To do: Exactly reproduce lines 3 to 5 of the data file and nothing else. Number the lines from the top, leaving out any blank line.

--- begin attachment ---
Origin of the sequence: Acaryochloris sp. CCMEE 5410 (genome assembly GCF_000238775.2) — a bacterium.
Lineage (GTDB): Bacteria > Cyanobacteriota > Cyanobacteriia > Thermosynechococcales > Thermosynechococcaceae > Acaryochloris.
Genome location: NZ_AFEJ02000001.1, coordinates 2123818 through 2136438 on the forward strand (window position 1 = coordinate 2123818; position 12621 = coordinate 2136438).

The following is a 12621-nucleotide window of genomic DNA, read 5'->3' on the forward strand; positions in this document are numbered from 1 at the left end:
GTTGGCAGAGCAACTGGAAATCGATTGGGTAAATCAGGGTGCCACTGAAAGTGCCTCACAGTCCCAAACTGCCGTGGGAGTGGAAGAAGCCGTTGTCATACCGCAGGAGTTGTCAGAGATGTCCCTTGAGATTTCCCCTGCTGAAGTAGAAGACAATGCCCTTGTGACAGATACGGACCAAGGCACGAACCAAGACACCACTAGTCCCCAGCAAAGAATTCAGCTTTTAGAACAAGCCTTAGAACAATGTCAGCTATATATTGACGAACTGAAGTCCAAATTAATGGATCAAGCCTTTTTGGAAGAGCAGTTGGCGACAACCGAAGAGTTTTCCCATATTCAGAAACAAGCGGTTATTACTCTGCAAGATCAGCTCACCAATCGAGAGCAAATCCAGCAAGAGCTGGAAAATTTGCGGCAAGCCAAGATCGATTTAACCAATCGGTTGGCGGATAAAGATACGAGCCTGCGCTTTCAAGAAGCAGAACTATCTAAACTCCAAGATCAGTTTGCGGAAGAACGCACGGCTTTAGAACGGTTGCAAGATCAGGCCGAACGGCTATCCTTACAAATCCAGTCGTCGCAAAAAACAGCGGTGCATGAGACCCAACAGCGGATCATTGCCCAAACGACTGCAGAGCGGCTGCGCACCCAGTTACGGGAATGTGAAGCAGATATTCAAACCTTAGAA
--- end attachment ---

Genome location: NZ_AFEJ02000001.1, coordinates 2123818 through 2136438 on the forward strand (window position 1 = coordinate 2123818; position 12621 = coordinate 2136438).

The following is a 12621-nucleotide window of genomic DNA, read 5'->3' on the forward strand; positions in this document are numbered from 1 at the left end:
GTTGGCAGAGCAACTGGAAATCGATTGGGTAAATCAGGGTGCCACTGAAAGTGCCTCACAGTCCCAAACTGCCGTGGGAGTGGAAGAAGCCGTTGTCATACCGCAGGAGTTGTCAGAGATGTCCCTTGAGATTTCCCCTGCTGAAGTAGAAGACAATGCCCTTGTGACAGATACGGACCAAGGCACGAACCAAGACACCACTAGTCCCCAGCAAAGAATTCAGCTTTTAGAACAAGCCTTAGAACAATGTCAGCTATATATTGACGAACTGAAGTCCAAATTAATGGATCAAGCCTTTTTGGAAGAGCAGTTGGCGACAACCGAAGAGTTTTCCCATATTCAGAAACAAGCGGTTATTACTCTGCAAGATCAGCTCACCAATCGAGAGCAAATCCAGCAAGAGCTGGAAAATTTGCGGCAAGCCAAGATCGATTTAACCAATCGGTTGGCGGATAAAGATACGAGCCTGCGCTTTCAAGAAGCAGAACTATCTAAACTCCAAGATCAGTTTGCGGAAGAACGCACGGCTTTAGAACGGTTGCAAGATCAGGCCGAACGGCTATCCTTACAAATCCAGTCGTCGCAAAAAACAGCGGTGCATGAGACCCAACAGCGGATCATTGCCCAAACGACTGCAGAGCGGCTGCGCACCCAGTTACGGGAATGTGAAGCAGATATTCAAACCTTAGAA